Gender Equality in Renewables
AWEA´s Offshore Wind Virtual Summit
In North America, only 10% of women are in Board Executive positions, 25% are in Board Non-Executive positions and 22% are in Senior Management, the World Bank’s Stepping Up Women´s STEM Career in Infrastructure 2020 report. Yet women make up about 50% of the workforce.
The study found that in a survey of more than 3,700 female engineers in the United States, workplace climate and culture were among the most common factors when leaving the field. These issues and more were covered during AWEA´s Offshore Wind Virtual Summit.
The panel featured strong leaders in their field. Throughout the panel, Abby and the other panelists spoke about the industry and topics around gender equality. Inka Ivette Schomer, Senior Gender and Energy Advisor at the World Bank Group presented recent study findings on The Business Case for Gender Equality. You can read the full report here.
During a different panel earlier in the day, another panelist, Dr. Ayana Johnson, Founder of Urban Ocean Lab said “when I think about the need for racial justice as a way to address the climate crisis, I think not just of who’s getting impacted first and worst by climate change, which we know is poor communities and communities of color, but also how insane is it to try to solve the largest problem humanity has ever faced without including a third of Americans and thinking that we could possibly get it right? It’s the same thing with trying to solve climate change without listening to women. Why would you just brush aside half of the brainpower, creativity, wisdom of humanity? You’re setting yourself up to fail.”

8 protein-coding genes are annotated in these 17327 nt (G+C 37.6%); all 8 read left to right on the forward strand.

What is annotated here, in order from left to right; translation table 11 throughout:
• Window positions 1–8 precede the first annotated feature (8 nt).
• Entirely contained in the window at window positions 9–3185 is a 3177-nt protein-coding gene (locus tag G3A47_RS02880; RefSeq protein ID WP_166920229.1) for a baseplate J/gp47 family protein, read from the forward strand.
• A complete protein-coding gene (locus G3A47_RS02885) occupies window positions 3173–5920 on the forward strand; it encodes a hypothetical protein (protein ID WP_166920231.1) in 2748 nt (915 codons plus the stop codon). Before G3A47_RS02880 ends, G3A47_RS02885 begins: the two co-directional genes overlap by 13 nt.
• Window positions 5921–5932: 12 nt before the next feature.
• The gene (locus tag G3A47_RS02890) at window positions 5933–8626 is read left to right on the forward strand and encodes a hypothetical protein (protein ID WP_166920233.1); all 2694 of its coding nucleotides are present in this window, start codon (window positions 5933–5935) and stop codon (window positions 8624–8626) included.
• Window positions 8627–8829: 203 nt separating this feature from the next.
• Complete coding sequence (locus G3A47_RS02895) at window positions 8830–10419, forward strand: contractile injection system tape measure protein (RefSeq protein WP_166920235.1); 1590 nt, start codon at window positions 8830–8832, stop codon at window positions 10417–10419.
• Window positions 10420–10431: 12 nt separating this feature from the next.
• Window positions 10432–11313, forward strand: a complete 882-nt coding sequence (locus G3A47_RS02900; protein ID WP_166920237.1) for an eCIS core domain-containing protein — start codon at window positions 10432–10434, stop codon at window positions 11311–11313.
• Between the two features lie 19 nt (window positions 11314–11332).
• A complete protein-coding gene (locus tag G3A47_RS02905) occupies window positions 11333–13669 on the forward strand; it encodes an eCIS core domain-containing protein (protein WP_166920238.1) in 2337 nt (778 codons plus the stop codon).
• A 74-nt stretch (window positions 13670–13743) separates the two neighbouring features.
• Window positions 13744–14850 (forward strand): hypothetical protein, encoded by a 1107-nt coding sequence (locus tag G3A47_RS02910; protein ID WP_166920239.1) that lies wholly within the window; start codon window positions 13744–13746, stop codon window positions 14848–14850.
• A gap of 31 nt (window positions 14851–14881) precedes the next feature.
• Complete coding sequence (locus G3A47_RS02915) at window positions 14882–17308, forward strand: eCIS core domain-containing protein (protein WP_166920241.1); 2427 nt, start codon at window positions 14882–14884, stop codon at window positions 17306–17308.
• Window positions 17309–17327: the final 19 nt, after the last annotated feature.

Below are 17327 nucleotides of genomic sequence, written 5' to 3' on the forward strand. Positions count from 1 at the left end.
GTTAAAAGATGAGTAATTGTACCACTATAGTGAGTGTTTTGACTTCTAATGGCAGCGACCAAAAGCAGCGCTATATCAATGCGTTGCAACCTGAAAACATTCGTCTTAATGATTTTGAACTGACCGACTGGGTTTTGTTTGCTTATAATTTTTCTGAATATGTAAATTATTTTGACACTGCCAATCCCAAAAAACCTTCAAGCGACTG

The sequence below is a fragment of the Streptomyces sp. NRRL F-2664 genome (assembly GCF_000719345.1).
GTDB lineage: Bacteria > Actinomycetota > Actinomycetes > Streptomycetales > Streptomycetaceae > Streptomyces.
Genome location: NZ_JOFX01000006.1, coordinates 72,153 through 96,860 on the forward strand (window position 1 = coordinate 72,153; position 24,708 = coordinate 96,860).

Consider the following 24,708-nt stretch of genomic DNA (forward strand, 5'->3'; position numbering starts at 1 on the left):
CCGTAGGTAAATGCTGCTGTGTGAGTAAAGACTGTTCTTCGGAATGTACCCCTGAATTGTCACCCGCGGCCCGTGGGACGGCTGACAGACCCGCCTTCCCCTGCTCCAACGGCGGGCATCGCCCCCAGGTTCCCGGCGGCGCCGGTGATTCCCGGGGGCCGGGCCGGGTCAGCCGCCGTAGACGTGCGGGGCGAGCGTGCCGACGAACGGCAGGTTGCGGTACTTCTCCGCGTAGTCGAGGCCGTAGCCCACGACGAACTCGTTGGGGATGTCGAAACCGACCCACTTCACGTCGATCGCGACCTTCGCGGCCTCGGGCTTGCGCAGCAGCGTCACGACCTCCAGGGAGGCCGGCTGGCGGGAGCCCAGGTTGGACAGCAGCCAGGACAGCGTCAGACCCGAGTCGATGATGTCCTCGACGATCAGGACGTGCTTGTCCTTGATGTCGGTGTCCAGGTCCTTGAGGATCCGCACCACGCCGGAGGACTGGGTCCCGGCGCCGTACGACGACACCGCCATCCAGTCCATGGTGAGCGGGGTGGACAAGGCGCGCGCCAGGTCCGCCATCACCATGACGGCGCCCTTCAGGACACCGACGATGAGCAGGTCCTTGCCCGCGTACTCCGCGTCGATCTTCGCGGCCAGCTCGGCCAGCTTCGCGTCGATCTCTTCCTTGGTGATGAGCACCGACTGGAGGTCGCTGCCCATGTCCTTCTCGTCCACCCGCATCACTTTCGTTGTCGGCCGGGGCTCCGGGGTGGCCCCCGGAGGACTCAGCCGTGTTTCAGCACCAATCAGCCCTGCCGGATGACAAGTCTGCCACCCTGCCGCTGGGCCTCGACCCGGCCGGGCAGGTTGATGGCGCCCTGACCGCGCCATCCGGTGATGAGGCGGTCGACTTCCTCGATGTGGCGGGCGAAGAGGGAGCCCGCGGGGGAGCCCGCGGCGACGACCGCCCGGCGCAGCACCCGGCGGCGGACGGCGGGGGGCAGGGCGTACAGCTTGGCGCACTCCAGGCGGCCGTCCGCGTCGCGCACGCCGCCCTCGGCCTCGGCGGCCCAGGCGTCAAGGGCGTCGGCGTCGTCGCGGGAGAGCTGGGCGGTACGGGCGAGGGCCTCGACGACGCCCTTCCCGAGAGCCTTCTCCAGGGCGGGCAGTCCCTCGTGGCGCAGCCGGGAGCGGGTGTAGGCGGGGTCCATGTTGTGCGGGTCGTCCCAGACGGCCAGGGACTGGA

It’s clear that the panelists feel passionately about this topic and that a diverse workforce is a key to a successful business. The strong leaders on the panel clearly demonstrated how women are powering offshore wind. And in echoing the final words of the panel, the moderator, Adrienne Downey closed with: “If 2020 has shown us anything, it’s that we need more solidarity, across gender, racial and class lines. Hopefully we can all be a human at the end of this year and that doesn’t mean that we are not being professional because we entirely are.”